Kitase also re-confirmed they released Mobius Final Fantasy as a mobile game because no one else was making a "content rich, full RPG".

"It was actually because of that preconception that we released on the mobile platform. Because no one else was doing it, we looked to mobile to release a content-rich, full RPG.

The hardware itself has enough specs as a gaming platform, so it is possible to create rich content on mobile. I think other teams probably don’t reach out to the mobile platform to create such a game because they either don’t have the technology, technique, or experience to do it or they don’t have the courage. I feel that our team is actually the only team that has been able to do that, at least at this moment in time.

When we released Final Fantasy X/X-2 HD Remaster on console, we had the opportunity to communicate with North American fans, and they told us that even though it’s been ten or fifteen years from when that game released, they still felt moved and touched by that story.

We realized that the story was something that just lived on in their memories. The history isn’t really there yet, but when we looked at mobile gaming, there didn’t seem to be any title there that had that kind of storyline or potential where people would look back and say that they were moved by it.

We wanted to be that first title where ten years from now, when looking back at your mobile gaming history, this is the game that you look at and say, ‘I was so moved by that title.

When we were first creating Mobius Final Fantasy, when we looked at the specs for mobile devices, they were strong enough where we felt able to create a high quality game there. At that time, there weren’t that many hardcore gamers on the mobile platform, but we envisioned the future two years, five years, ten years from that moment where hardcore gamers would begin to play on the mobile platform.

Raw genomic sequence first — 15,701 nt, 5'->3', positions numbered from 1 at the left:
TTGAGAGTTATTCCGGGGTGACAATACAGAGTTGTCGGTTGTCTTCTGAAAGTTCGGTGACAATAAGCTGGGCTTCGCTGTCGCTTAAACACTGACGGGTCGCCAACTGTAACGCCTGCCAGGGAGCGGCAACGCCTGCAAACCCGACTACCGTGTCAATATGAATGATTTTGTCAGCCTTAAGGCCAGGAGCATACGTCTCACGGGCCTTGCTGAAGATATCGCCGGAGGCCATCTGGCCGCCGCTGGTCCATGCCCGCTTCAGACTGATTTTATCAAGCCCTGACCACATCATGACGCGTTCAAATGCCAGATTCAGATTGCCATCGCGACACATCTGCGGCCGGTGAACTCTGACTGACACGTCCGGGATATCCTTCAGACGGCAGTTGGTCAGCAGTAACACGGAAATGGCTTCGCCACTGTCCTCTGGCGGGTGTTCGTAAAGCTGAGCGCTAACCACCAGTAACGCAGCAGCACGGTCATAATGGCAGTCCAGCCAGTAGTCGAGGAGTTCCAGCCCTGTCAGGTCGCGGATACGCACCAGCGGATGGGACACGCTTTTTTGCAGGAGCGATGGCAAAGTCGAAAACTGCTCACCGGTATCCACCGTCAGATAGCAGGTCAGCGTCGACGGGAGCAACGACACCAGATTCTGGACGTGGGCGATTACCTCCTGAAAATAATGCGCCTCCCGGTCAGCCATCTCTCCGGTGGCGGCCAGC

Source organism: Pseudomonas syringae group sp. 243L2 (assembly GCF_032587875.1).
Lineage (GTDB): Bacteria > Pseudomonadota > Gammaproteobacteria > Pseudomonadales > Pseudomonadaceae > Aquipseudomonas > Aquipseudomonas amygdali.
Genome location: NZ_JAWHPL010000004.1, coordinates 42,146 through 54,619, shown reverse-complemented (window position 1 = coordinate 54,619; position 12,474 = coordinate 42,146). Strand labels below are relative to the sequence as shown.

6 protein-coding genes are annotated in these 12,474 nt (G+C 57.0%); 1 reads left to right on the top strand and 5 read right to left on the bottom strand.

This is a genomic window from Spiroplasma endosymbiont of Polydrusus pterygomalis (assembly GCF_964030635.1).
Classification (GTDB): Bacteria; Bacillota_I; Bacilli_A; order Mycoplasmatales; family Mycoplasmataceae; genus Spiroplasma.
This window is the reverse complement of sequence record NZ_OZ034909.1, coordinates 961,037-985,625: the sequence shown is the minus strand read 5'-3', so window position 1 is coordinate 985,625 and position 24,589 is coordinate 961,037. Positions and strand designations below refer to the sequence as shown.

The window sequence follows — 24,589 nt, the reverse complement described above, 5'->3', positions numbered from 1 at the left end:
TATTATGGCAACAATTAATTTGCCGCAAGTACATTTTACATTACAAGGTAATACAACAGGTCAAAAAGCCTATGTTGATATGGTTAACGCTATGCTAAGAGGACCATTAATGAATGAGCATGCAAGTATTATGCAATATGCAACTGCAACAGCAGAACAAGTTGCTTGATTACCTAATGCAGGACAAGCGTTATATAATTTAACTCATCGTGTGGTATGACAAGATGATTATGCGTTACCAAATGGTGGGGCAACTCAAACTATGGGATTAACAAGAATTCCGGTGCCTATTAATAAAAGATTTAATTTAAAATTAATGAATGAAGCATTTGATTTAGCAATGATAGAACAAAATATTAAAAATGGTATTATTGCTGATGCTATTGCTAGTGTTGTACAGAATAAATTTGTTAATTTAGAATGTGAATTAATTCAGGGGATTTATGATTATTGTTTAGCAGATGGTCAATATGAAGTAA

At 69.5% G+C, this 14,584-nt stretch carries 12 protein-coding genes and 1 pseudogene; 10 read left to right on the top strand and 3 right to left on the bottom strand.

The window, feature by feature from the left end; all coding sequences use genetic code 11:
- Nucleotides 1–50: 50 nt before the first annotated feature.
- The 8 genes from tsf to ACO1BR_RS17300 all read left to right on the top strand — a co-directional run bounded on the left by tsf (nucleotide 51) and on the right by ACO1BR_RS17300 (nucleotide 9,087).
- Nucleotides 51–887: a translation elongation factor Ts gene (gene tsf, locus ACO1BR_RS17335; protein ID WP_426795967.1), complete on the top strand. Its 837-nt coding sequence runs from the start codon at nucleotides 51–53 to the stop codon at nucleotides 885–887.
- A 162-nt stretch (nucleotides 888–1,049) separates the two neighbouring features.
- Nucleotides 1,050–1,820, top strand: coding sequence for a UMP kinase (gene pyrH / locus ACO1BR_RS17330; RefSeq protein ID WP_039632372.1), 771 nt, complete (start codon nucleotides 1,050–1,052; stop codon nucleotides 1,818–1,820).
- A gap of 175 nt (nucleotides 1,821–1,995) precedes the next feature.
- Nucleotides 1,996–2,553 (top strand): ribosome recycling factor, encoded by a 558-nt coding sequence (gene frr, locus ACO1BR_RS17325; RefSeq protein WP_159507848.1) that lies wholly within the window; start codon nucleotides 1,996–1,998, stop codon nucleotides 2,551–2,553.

They will of course play on their dedicated platforms as well, but we felt that the mobile device would become a platform where hardcore gamers would start to play, that they would use it like any other gaming platform. We wanted to really get into that market as early as possible.

Right now, not only our titles but other AAA titles, like Call of Duty, Battlefield, or Uncharted, release the main game on console and then release some kind of app on mobile as some kind of promotional material. That’s where we are currently standing, but I do feel that five years or ten years from now, there will be a AAA title that will release its numbered title on a mobile platform. I do see the possibility of that happening."

Kitase also re-confirmed staff working on Mobius are also working on Final Fantasy VII Remake.

"Most are actually still working on Mobius Final Fantasy. However, since the division that I oversee also works on Final Fantasy VII Remake, there has been a little bit of overlap there."

Next he also re-confirmed development is handled like any console title.

"Graphical resources, like background art or character modeling does get outsourced from time-to-time, but that’s not because this is a mobile title. We do that for our numbered titles as well.

That’s the normal process for us. But the core development team members, like the programmers, the planners, the developers, they are all in-house. We’ve never outsource that.

We take the same workflow or team composition [for Mobius Final Fantasy] as we would do any console title."

Kitase also stated that Mobius is one of only two mobile titles developed completely internally at Square Enix. The other of course being School Girl Strikers.